Almost four years ago, the three biggest names in the Mountain West Conference, Utah, TCU and BYU all went their separate ways (cue the Journey music) to capitalize on their own individual fame and fortune within a college football hierarchy that all but dared institutions to do just that.
Utah, a perennial contender under Kyle Whittingham in the MWC, joined the Pac-10 (now the Pac-12) and will receive an estimated $20 million this year in payouts. TCU has a similar path to the Big-12 (only ten members). They are expected to bring in $26 million this next year. To put that in perspective, the University of Wyoming’s entire athletic budget is about $29.6 million. The money is pouring in, but both have been relegated to relative obscurity within a bigger pond thus far.
Then there is BYU. The Cougars were not extended an invite to the west, nor were they asked to join the league to the east. So they decided to strike out on their own. Not a bad decision monetarily. The university is bringing in approximately $10 million with agreements with ESPN and their own station, BYUtv. This is armfuls of cash better than what the television deal that was in place when they left the league.
However, in those four years, the MWC renegotiated some of their strict (and nonsensical) television contracts and squeezed some significant blood from the small school stone. Previous payments of $1 million have increased into the neighborhood of $3 million for the league’s top teams with the shuttering of The Mtn., the league’s now defunct television station and night games on ESPN. This pays schools some $500,000 per appearance.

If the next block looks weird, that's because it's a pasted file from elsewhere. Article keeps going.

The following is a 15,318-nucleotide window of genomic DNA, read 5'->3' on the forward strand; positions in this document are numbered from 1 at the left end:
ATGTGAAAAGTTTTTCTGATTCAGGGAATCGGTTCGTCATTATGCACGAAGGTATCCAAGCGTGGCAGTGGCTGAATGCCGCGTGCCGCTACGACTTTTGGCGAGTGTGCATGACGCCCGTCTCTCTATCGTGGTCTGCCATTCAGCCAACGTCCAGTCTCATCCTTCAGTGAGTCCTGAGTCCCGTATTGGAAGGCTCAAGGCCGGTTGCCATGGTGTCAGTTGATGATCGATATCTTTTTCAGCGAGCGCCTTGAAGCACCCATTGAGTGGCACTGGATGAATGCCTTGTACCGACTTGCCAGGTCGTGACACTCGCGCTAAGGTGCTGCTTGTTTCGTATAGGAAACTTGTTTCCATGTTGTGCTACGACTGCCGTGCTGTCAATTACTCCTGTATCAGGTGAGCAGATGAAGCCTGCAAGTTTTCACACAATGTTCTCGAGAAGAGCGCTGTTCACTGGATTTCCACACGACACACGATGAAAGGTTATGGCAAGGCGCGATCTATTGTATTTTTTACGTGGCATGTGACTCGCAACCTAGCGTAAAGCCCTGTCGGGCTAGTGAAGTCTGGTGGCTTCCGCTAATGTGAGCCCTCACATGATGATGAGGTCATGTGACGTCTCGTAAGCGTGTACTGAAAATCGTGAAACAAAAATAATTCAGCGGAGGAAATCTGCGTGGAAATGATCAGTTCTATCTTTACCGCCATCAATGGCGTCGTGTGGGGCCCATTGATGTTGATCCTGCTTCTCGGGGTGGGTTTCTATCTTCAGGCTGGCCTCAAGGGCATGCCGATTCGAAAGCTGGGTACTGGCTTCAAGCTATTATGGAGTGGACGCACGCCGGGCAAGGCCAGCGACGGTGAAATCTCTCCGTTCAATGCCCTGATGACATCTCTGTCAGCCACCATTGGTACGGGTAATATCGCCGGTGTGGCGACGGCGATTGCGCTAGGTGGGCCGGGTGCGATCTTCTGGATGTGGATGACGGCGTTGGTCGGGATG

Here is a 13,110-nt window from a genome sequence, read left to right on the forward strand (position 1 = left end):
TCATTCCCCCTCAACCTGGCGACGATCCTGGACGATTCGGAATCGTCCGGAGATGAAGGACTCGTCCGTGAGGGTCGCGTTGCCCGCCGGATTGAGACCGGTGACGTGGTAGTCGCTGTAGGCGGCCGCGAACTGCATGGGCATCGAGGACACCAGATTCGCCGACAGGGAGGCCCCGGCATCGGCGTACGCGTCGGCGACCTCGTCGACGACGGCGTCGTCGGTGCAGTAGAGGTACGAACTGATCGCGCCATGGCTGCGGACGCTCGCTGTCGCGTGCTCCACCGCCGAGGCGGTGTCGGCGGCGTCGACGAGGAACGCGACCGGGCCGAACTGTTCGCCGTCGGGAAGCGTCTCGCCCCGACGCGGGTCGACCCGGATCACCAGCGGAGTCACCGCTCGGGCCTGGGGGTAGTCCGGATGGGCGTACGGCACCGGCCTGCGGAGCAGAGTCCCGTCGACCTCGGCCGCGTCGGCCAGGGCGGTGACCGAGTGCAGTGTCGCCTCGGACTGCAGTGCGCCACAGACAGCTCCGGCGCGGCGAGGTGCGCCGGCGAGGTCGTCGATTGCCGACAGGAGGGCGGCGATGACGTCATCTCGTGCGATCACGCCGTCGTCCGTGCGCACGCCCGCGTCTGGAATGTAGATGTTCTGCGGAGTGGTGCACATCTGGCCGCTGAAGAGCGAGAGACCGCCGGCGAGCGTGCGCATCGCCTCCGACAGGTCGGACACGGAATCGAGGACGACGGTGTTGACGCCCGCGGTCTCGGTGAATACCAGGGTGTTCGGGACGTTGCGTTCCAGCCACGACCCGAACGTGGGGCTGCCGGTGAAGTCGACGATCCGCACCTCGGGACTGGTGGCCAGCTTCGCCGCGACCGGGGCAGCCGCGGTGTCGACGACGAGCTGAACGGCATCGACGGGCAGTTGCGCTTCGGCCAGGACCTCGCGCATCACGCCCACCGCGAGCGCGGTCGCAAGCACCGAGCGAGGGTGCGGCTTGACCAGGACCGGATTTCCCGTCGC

So where is all this going?
BYU’s Bronco Mendenhall recently stated that he felt his Cougars and BYU would be perfect fit for the Big-12. It seemed to be an uninvited opinion in the wake of the Big 5’s decision (SEC, ACC, Big-12, Big Ten & Pac-12) to shrink their pool of opponents to remind them of the Cougar’s history.
The Big-12 higher-ups responded that revenues have never been higher and that expansion is not even on the docket. In other words. It’s nice you think so Bronco, but no thanks.
I believe it’s time for the MWC and BYU to both swallow a little pride and join forces once again.
For the Mo’ West, the Cougars bring an elevated television potential which would increase an overall payout for league schools. The league itself is in a position to offer the Y something they seemingly have zero chance at in the new NCAA alignment. A shot at a New Year’s Day bowl.
Both the SEC & ACC in recent weeks have stated that BYU does not qualify as a Big 5 opponent, meaning less scheduling opportunities. The MWC is in the so-called Group of Five (MWC, Sun Belt, American, MAC & Conference USA). The best team of those leagues is guaranteed one of the major bowl payouts in the playoff system moving forward. If you have the highest rating from one of those leagues, you play on New Years. This is something that BYU has not been able to attain during the BCS era or as an Independent, they are not even eligible for the Cotton, Peach, Fiesta, Orange, Sugar or Rose bowls moving forward.
Which is why the time is now to bury the hatchet.
I think the wheels have already started turning. MWC Commissioner, Craig Thompson, has come out saying that the league will also be “re-evaluating” the scheduling of BYU moving forward. I think this is simply sabre-rattling to perhaps get the Cougar administration to consider a reunion. Maybe the teams can help each other out in a new NCAA where you are either wanted, or unwanted. Perhaps an increased payout for schools combined with concessions to BYU getting to broadcast their own product. It’s probably time both entities realized they are stronger together than they are separate. Yes, it will make for some awkward steps along the way, but have you ever seen a reunion photo? Awkward is what it’s all about.